UK hikers warned to check for ticks after man contracts potentially deadly virus
The disease was detected in a man who had been bitten while mountain biking in Yorkshire
Adventurers hiking, trail running, and mountain biking in the UK have been warned to check carefully for ticks afterwards, after a 50-year-old man contracted a potentially deadly tick-borne disease while cycling off-road in Yorkshire.
This was the first confirmed case of tick-borne encephalitis virus (TBEV) confirmed to have been acquired in the UK, As the Guardian reports, the virus has also been found in Dorset, Hampshire, and Norfolk, with a suspected case near Loch Earn, Scotland.
TBEV is common in many countries, including most of Europe. If you are infected, you may experience no symptoms at all or feel as though you have flu. However, in the worst cases, TBEV can cause serious infection in the central nervous system, and even lead to encephalitis and meningitis.
These latter two conditions are rare, but can be life-threatening without urgent hospital treatment. Elderly people and young children are at greatest risk.
The mountain biker reported fatigue, muscle pain, and a fever five days after being bitten. He seemed to recover, but returned to his doctor a week later suffering headaches and loss of co-ordination. MRI scans showed signs that matched TBEV.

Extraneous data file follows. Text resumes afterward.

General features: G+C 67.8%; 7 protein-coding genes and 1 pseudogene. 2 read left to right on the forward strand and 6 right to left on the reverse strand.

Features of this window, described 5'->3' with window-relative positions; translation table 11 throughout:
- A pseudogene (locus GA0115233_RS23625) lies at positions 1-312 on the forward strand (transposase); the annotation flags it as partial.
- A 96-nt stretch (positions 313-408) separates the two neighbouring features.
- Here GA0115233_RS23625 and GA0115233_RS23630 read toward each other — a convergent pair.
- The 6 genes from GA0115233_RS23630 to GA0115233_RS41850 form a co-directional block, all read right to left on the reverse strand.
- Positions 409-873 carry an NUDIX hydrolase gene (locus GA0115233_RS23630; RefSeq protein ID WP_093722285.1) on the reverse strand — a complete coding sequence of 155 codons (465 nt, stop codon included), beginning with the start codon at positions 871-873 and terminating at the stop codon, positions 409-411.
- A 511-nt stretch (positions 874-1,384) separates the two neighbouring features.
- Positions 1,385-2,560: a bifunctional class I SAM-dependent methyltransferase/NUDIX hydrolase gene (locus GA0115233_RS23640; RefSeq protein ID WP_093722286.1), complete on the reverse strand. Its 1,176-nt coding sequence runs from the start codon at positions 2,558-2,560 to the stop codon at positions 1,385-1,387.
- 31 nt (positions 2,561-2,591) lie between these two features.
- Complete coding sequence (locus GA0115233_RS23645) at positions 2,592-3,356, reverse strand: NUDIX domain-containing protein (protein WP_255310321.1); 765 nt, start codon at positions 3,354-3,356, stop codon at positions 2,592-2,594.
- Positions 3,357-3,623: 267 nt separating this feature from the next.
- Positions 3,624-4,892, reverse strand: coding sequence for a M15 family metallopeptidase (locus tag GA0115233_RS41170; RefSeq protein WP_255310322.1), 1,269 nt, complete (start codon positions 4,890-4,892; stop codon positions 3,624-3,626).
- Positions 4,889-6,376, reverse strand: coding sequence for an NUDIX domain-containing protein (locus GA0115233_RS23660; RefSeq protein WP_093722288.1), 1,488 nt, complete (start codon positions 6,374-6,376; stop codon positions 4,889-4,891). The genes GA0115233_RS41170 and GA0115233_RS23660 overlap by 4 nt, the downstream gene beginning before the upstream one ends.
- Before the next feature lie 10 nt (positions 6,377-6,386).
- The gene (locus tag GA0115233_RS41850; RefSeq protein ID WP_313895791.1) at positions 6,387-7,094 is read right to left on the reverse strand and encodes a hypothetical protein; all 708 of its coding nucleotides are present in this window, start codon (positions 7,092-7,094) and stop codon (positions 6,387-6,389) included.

According to the NHS, the best ways to avoid tick bites are to stick to paths where possible when walking outdoors, cover your skin, and tuck your hiking trousers into your socks. Light-coloured clothing will make it easier to spot and remove ticks. You should also use insect repellent (ideally one containing DEET).
All the latest inspiration, tips and guides to help you plan your next Advnture!
Cat is the editor of Advnture, She’s been a journalist for 13 years, and was fitness and wellbeing editor on TechRadar before joining the Advnture team in 2022. She’s a UK Athletics qualified run leader, and in her spare time enjoys nothing more than lacing up her shoes and hitting the roads and trails (the muddier, the better).